The Seprent is probably the only instrument in existence exhibiting so quaint and unscientific a device. This face, and the different lengths of sounding-tube intervening between the holes – the distance between the mouthpiece and the first finger hole being 44 inches; between the next three only about 4 inches in all; between these and the next three for the right hand, 13 inches; making 96 inches, or 8 feet – indicate the great imperfection of the instrument mechanically considered, and point to the conclusion that a good player must have relied more on his dexterity and on the strength of his embouchure, as mentioned above, than on the resources of the instrument itself.
Later makes, however, added a multiplicity of keys, both above and below, which only complicated without facilitating performance. It is well known that the notes D, A, and some others, the holes for which were the most approximately correct in position, had far greater force and correctness than others less accurately planted on the resonant tube.
On the other hand, owing to the material of the Serpent and to its bore, its tone was certainly more tender and less obtrusive than that of the blatant brass valve instruments which have replaced it in the modern orchestra.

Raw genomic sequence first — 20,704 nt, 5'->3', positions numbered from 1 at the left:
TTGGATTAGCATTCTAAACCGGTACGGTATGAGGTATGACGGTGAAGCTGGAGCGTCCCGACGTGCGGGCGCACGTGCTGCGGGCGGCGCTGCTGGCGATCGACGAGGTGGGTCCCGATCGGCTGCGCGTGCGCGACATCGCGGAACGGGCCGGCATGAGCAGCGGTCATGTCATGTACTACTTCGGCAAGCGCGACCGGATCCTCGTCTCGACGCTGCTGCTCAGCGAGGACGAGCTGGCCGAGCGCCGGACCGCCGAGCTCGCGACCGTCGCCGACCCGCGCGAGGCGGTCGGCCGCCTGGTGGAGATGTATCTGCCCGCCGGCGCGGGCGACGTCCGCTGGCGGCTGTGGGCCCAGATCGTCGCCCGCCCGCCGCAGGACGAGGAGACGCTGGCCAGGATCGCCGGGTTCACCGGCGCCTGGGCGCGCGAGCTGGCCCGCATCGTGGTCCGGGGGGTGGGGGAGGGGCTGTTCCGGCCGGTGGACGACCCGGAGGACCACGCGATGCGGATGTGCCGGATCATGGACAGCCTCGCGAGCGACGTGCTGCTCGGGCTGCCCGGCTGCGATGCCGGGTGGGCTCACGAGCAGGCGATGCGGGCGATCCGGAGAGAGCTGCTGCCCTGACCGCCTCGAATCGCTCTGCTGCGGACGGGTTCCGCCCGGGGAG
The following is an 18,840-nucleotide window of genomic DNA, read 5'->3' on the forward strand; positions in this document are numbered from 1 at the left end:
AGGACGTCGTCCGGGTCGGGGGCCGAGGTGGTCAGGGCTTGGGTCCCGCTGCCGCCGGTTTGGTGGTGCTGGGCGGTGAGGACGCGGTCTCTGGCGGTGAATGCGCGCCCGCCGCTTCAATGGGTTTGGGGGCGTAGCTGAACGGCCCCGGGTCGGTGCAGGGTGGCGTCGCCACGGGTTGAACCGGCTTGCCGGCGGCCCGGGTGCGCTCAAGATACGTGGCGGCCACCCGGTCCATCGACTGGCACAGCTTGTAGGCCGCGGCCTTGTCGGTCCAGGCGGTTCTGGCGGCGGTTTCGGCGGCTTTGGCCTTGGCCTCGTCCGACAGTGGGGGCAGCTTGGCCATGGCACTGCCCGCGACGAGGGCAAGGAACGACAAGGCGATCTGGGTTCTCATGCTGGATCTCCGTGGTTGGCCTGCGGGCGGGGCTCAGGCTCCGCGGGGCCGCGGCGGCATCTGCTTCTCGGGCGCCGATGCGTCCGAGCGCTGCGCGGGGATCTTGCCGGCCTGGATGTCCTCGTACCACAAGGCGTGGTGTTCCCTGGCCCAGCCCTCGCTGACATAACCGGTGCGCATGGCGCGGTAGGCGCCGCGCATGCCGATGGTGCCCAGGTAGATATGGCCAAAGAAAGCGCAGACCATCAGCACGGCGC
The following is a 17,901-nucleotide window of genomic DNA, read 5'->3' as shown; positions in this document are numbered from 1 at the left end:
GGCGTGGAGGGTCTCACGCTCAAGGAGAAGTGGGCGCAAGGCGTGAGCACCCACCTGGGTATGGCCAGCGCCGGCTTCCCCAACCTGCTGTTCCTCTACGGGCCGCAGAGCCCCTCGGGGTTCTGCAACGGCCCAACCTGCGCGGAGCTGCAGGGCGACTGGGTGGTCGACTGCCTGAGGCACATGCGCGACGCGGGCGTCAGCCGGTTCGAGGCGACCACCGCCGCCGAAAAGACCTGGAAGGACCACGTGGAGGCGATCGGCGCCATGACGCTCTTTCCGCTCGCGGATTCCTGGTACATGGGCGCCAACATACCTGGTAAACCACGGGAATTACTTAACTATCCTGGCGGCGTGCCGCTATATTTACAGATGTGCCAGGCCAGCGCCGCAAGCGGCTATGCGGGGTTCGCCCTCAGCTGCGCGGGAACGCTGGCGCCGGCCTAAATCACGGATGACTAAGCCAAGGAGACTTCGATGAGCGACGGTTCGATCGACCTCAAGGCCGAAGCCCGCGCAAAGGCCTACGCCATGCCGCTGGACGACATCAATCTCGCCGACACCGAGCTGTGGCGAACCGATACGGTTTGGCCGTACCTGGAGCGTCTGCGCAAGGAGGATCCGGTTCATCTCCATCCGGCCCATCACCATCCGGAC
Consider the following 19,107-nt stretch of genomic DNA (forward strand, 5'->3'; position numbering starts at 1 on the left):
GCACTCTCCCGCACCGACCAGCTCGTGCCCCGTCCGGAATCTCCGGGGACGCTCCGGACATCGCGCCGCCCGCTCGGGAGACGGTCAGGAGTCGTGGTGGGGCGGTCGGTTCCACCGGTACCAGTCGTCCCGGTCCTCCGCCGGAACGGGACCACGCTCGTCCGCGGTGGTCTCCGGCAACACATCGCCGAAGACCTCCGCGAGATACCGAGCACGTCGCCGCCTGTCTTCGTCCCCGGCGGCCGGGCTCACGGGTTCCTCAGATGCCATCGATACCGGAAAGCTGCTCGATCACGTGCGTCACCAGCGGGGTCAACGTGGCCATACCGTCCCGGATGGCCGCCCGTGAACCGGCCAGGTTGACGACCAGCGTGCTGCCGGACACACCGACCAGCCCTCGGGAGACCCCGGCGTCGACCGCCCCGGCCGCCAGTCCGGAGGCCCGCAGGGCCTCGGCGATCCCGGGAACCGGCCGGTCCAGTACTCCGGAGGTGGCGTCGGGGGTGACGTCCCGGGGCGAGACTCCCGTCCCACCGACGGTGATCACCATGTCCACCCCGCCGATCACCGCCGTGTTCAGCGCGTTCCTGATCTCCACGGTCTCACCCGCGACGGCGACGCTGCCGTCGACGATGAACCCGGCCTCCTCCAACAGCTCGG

A part for it is found in the score of Mendelssohn’s overtures ‘The Calm Sea and Prosperous Voyage’ and ‘St. Paul,’ in the overtures to ‘Masaniello,’ ‘The Siege of Corinth’, and ‘Rienzi.’ It is also found in the score of ‘I Vespri Siciliani.’ It is usually replaced in performance by the ophicleide.
A Yorkshire man of Richmond, named Hurworth, who played in the private band of George III., could execute elaborate flute variations with perfect accuracy on this unwieldy instrument.
There is a ‘Method for the Serpent,’ containing studies and duets, published by Cocks. The only concerted music set down to it seems to have been originally intended for the bassoon.
A ‘Contra-Serpent’ was shown in the Exhibition of 1851, made by Jordan of Liverpool. It was in E flat of the 16-foot octave. It was however too unwieldy to be carried by the player, and required independent support. Another modification of this instrument was invented by Beacham and played on the Prospere in Jullien’s orchestra. It was named the Serpentcleide, and was essentially an ophicleide with a body of wood instead of brass.